> $ time curl -X POST  --anyauth -u : --upload-file inputs.zip -H "Content-Type: application/zip" https://<hostname>:11111/content-dev/api/documents --verbose -H "Expect:"  --trace trace.direct
> 
> real    0m6,443s
> user    0m5,180s
> sys     0m0,394s
> osipovmi@deblndw011x:~
> $ time curl -X POST  --anyauth -u : --upload-file inputs.zip -H "Content-Type: application/zip" https://<hostname>/content-dev/api/documents --verbose -H "Expect:"  --trace trace.proxy
> 
> real    0m11,485s
> user    0m9,527s
> sys     0m0,648s

When I look at the trace files it is clear that in the direct case curl sends the first block of 65536 bytes and then handles the close properly which in the proxy case the entire body is sent twice.

I can provide you both trace files if you like.
Comment 15 Yann Ylavic 2020-05-21 17:06:18 UTC
(In reply to Michael Osipov from comment #14)
> 
> When I look at the trace files it is clear that in the direct case curl
> sends the first block of 65536 bytes and then handles the close properly
> which in the proxy case the entire body is sent twice.

Sent twice by curl to the proxy? The proxy to the backend?
I don't see where this "twice" comes from.

> 
> I can provide you both trace files if you like.

Yes please, with the corresponding httpd log traces (LogLevel trace5) and possibly the dumpio module enabled with this configuration snippet:
    LoadModule dumpio_module modules/mod_dumpio.so
    DumpIOInput on
    DumpIOoutput on
Comment 16 Yann Ylavic 2020-05-21 18:06:07 UTC
(In reply to Michael Osipov from comment #13)
> First of all, the case here applies only to clients which do not provide
> "Expect: 100-continue", e.g., py-requests.
OK, so the ping= parameter allows 100-continue between mod_proxy and the backend only.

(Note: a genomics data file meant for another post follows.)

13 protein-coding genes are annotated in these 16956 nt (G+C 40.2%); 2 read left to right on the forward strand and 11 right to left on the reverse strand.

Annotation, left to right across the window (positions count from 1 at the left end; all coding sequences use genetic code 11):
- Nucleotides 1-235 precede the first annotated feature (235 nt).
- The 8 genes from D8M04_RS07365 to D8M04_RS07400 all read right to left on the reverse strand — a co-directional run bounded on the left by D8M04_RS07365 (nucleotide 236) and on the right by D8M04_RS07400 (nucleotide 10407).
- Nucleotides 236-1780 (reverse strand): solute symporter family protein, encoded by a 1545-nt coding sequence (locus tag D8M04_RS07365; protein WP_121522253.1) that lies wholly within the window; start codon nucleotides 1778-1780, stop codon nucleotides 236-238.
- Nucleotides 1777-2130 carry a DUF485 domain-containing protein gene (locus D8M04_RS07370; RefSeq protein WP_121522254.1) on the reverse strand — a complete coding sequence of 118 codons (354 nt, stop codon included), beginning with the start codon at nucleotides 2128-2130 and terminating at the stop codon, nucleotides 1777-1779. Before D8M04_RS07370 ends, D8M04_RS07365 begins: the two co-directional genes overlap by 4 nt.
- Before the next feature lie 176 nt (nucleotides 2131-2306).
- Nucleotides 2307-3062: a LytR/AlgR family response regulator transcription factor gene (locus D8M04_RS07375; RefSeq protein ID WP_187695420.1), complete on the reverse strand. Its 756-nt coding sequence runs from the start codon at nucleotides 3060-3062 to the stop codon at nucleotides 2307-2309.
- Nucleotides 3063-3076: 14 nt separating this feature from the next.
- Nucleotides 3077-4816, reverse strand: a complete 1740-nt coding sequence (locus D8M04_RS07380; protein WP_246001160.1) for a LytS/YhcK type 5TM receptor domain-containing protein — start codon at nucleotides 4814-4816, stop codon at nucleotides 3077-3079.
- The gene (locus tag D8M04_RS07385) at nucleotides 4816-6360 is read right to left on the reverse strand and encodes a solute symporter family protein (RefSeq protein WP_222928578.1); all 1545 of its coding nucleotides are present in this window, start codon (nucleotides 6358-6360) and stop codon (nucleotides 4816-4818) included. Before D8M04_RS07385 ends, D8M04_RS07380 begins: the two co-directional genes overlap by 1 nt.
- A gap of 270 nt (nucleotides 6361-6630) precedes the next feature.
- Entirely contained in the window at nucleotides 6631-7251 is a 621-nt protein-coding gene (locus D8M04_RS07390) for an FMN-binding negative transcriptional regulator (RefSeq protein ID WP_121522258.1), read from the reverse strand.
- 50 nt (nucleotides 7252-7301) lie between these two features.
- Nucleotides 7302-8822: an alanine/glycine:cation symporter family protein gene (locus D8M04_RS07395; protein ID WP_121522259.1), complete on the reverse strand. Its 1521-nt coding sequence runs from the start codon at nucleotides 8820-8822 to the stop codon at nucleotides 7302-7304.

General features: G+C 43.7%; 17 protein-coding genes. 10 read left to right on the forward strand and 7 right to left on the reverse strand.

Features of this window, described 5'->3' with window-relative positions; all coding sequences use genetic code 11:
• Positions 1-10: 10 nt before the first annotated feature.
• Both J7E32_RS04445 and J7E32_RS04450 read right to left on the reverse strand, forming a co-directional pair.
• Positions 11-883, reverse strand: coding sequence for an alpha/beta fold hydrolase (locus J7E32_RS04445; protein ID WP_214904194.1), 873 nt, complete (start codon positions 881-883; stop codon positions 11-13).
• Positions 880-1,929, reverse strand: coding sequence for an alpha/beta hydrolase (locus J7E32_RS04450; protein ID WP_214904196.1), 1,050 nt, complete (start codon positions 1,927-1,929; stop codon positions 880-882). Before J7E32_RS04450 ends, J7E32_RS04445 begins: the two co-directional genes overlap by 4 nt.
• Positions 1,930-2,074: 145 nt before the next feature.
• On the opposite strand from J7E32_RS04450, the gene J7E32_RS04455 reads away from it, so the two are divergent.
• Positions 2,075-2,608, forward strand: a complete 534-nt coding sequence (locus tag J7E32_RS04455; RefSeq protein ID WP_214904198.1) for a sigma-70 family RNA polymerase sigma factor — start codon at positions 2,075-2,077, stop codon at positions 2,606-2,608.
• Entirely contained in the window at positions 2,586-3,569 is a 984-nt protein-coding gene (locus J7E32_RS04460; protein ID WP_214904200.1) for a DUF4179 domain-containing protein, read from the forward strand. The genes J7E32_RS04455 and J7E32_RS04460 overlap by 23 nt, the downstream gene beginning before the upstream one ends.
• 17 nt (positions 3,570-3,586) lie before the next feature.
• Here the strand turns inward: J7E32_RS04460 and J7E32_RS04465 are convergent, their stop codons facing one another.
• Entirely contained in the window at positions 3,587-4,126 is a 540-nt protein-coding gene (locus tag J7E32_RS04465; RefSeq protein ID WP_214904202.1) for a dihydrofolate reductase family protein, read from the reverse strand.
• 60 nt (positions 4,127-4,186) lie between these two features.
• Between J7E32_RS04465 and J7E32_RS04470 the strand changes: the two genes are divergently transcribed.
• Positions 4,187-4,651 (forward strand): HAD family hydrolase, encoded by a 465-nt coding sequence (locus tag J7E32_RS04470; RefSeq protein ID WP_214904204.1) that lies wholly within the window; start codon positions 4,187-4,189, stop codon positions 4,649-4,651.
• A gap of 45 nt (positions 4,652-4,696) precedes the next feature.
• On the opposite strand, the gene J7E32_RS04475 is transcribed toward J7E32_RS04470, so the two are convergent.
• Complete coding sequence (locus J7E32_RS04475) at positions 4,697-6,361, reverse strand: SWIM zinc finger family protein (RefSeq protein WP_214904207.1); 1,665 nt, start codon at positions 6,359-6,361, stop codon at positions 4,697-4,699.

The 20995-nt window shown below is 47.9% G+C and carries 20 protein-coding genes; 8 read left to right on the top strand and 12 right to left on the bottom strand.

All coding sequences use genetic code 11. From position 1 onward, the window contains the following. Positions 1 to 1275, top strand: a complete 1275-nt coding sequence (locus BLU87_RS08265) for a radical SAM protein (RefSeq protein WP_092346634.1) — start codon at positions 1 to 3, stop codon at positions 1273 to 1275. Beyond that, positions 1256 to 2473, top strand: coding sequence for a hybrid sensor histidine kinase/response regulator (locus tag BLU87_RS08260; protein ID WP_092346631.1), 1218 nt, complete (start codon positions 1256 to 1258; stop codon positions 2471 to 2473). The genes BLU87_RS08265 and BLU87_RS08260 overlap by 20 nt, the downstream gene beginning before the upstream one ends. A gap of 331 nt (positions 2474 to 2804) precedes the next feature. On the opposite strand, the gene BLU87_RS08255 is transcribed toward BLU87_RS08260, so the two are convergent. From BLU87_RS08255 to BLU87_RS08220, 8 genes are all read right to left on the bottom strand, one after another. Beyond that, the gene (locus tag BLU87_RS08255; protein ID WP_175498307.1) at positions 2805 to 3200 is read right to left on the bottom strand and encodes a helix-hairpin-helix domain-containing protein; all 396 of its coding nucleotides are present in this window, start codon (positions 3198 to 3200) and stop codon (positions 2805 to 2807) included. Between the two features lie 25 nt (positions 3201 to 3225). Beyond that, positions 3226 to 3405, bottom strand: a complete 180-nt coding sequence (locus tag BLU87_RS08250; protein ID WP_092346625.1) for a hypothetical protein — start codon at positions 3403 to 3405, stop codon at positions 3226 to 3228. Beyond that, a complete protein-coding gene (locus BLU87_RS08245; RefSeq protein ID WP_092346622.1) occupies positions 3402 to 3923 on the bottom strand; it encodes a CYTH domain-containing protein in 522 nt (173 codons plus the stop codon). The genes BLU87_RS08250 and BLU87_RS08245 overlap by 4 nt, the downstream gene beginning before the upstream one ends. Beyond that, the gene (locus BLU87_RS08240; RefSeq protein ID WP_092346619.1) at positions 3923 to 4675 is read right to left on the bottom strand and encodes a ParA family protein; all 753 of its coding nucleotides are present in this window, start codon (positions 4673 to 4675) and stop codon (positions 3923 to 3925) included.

> 
> > Also, I think that a backend should not allow itself to respond early and
> > close the connection (without reading the whole request) unless 100-continue
> > is involved somehow. ...
> 
> Why actually? Tomcat does this and decent clients are able to handle it
> (e.g., curl). Consider that I am uploading a huge payload and the server
> knows after a few hundred bytes that it will refuse to process the request
> anyway. Why waste time and bandwidth to reject the request after the upload?
A proxy is not a client, there are cases where whatever the proxy does it can not recover from this situation. See below.

> 
> I'd like to cite RFC 7230 which covers this case:
Not really..

> 
> First:
> > 6.3.1.  Retrying Requests
> > 
> >    Connections can be closed at any time, with or without intention.
> >    Implementations ought to anticipate the need to recover from
> >    asynchronous close events.
> >    When an inbound connection is closed prematurely, a client MAY open a
> >    new connection and automatically retransmit an aborted sequence of
> >    requests if all of those requests have idempotent methods (Section
> >    4.2.2 of [RFC7231]).  A proxy MUST NOT automatically retry
> >    non-idempotent requests.
So it's clearly a different situation for a CLIENT and a proxy above, right?
But we are not talking about retrying requests here anyway.

> 
> Second:
> > 6.6.  Tear-down
> > 
> >    A server that sends a "close" connection option MUST initiate a close
> >    of the connection (see below) after it sends the response containing
> >    "close".  The server MUST NOT process any further requests received
> >    on that connection.
The above says nothing about when the SERVER should close the TCP connection after sending a "Connection: close" response, and particularly nothing about _early_ "close" (read "Connection: close" when "close" is between double quotes).

> > 
> >    A client that receives a "close" connection option MUST cease sending
> >    requests on that connection and close the connection after reading
> >    the response message containing the "close"; if additional pipelined
> >    requests had been sent on the connection, the client SHOULD NOT
> >    assume that they will be processed by the server.
That's not the same situation really, all this talks about is what a CLIENT/SERVER should do after a "Connection: close" request/response has completed.

> 
> This is what is happening here. Tomcat closes the connection due to the 401,